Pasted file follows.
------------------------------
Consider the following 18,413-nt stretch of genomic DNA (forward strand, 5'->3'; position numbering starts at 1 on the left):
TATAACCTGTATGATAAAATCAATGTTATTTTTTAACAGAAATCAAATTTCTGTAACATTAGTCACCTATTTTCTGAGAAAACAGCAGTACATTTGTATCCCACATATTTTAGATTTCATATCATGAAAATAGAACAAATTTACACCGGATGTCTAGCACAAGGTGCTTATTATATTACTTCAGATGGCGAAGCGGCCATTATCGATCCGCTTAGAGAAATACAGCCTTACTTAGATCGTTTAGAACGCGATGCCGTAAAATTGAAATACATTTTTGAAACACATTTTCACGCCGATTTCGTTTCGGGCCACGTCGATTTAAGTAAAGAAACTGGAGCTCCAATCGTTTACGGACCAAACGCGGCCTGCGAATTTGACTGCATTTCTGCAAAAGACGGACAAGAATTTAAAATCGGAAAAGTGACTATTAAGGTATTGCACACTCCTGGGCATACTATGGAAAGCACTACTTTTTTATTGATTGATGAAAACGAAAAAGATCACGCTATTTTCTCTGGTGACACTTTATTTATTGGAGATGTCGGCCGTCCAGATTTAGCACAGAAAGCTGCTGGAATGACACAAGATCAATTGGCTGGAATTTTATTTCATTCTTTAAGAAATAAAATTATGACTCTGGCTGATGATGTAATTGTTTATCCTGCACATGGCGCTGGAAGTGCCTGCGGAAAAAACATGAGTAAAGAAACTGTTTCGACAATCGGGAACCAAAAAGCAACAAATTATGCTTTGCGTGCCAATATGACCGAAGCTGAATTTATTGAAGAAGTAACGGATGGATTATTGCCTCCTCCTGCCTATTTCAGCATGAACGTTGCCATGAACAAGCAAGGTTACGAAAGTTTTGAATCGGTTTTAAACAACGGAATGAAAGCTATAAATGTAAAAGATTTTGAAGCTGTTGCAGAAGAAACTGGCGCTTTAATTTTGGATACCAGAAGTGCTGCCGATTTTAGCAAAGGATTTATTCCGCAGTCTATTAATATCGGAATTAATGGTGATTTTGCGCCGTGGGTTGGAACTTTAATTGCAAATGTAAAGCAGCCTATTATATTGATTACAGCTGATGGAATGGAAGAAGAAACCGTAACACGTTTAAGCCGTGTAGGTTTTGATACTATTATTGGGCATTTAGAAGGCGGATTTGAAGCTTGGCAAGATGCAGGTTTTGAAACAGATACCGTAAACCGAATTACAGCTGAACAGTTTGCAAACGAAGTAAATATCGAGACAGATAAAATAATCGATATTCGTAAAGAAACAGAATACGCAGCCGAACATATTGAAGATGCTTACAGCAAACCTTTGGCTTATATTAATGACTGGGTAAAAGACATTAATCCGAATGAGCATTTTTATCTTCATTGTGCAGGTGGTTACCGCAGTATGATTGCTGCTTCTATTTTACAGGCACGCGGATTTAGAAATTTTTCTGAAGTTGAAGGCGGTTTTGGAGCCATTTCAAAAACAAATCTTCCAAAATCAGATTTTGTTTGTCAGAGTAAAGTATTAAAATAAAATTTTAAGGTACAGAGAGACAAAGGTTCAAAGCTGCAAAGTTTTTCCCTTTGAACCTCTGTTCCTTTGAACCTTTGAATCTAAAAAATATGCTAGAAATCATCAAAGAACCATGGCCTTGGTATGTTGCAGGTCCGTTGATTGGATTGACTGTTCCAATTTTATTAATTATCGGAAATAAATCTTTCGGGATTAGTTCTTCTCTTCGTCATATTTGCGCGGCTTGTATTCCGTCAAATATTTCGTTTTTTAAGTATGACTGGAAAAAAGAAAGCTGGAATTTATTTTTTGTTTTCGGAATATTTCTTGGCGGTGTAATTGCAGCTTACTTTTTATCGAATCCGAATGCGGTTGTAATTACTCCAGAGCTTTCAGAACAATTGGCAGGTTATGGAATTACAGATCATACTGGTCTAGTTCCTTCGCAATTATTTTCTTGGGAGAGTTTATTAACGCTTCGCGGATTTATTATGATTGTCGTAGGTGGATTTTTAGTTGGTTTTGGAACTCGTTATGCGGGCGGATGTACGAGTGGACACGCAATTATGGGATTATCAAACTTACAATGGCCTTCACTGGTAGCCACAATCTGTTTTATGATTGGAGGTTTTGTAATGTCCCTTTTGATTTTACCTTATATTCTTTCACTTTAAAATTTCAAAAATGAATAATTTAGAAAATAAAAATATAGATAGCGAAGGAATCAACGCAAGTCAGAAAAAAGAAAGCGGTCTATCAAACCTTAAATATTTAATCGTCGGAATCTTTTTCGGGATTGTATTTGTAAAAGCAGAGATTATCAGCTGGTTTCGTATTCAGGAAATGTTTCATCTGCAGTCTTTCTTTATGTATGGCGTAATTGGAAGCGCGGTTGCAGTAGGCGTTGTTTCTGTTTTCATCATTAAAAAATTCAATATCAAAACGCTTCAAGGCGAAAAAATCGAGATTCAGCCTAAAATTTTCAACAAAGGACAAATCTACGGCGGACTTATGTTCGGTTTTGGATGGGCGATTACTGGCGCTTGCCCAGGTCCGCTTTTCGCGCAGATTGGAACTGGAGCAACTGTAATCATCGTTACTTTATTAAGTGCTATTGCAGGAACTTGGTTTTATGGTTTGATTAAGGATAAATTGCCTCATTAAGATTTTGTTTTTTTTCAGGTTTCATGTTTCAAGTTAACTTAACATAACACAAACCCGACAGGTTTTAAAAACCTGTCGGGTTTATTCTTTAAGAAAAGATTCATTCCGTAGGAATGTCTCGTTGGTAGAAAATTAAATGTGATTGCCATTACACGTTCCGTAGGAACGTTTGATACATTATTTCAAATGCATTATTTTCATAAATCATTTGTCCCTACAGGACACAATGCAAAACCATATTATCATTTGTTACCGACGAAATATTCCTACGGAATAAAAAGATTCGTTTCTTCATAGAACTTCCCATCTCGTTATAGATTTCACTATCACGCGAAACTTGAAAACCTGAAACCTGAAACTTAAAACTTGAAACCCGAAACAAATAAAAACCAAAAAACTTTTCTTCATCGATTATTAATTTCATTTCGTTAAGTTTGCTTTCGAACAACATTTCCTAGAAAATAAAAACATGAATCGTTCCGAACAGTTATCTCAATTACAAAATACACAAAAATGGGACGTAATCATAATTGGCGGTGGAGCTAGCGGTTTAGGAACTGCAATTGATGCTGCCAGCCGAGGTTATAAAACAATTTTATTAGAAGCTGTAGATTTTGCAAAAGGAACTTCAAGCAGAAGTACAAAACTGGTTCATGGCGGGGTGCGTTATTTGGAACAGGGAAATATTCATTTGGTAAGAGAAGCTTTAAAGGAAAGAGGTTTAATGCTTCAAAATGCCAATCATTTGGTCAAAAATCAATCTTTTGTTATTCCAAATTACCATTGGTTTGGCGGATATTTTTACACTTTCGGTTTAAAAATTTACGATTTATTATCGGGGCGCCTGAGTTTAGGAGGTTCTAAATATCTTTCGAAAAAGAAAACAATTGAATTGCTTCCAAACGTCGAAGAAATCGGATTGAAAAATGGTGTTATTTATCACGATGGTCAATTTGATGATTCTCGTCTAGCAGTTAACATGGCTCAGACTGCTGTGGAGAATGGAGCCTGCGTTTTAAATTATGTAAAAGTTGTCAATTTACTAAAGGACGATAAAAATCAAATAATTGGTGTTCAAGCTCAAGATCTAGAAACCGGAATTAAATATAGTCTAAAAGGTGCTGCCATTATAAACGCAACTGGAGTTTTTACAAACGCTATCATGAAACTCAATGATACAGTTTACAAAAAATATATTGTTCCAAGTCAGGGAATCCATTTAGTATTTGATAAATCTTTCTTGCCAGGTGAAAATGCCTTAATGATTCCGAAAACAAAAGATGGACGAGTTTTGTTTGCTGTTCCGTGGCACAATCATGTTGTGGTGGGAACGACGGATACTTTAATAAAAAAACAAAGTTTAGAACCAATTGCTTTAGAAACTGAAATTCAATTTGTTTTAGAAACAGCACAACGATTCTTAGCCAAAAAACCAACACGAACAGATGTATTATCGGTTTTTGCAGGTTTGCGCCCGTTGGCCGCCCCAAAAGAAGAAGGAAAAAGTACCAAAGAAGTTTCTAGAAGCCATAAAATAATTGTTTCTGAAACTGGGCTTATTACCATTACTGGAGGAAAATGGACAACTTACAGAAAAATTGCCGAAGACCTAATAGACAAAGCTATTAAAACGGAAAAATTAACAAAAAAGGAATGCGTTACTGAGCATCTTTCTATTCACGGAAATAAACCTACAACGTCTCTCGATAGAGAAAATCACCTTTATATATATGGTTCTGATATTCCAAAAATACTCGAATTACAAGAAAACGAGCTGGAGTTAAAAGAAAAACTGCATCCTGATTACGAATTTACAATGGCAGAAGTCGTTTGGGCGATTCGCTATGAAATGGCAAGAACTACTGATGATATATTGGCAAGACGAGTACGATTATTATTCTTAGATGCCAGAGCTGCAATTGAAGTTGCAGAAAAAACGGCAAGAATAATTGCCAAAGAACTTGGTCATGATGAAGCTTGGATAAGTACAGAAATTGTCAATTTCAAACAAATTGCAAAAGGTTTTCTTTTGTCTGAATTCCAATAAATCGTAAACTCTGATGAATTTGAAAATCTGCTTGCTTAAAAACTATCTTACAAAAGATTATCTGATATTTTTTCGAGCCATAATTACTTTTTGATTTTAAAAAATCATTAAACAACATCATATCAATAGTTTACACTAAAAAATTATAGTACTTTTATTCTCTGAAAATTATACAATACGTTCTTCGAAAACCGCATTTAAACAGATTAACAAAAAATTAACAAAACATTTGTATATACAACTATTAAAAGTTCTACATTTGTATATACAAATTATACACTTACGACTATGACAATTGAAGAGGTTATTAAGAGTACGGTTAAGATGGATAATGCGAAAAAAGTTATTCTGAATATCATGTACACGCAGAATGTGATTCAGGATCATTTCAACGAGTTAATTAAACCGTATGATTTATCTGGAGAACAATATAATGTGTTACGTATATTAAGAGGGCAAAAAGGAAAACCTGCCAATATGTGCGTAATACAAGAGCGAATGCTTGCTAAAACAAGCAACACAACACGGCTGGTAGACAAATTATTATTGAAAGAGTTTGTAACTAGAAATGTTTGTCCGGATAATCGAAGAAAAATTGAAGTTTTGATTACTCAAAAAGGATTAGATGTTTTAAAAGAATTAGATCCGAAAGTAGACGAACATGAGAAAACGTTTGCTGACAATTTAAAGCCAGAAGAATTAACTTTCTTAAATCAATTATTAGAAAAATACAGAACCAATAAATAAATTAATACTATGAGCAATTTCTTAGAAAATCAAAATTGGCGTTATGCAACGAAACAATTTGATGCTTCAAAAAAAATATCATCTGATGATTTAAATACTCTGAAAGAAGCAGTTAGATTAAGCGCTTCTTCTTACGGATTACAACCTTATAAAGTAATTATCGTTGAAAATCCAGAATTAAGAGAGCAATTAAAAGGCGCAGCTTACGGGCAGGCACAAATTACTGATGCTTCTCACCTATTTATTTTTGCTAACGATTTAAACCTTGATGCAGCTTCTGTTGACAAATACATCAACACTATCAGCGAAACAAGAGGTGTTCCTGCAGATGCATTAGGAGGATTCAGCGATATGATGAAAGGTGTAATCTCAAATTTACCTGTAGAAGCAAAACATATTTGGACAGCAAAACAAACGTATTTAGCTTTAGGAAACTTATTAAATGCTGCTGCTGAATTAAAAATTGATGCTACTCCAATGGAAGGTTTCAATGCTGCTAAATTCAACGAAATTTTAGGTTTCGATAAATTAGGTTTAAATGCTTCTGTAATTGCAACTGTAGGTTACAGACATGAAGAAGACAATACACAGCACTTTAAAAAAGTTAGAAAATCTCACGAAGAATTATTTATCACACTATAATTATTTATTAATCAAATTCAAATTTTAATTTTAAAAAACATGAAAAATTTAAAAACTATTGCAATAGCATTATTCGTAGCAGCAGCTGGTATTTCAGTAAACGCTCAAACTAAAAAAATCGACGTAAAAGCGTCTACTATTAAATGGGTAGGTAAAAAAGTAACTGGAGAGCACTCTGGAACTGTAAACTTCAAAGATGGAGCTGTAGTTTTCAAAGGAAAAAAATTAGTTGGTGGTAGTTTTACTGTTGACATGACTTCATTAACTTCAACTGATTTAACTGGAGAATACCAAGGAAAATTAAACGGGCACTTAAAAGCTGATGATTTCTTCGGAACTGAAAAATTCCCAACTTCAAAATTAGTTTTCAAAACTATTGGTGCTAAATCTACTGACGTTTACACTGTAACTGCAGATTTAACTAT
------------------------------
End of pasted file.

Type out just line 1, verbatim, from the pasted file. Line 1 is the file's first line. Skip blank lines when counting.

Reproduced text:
Consider the following 18,413-nt stretch of genomic DNA (forward strand, 5'->3'; position numbering starts at 1 on the left):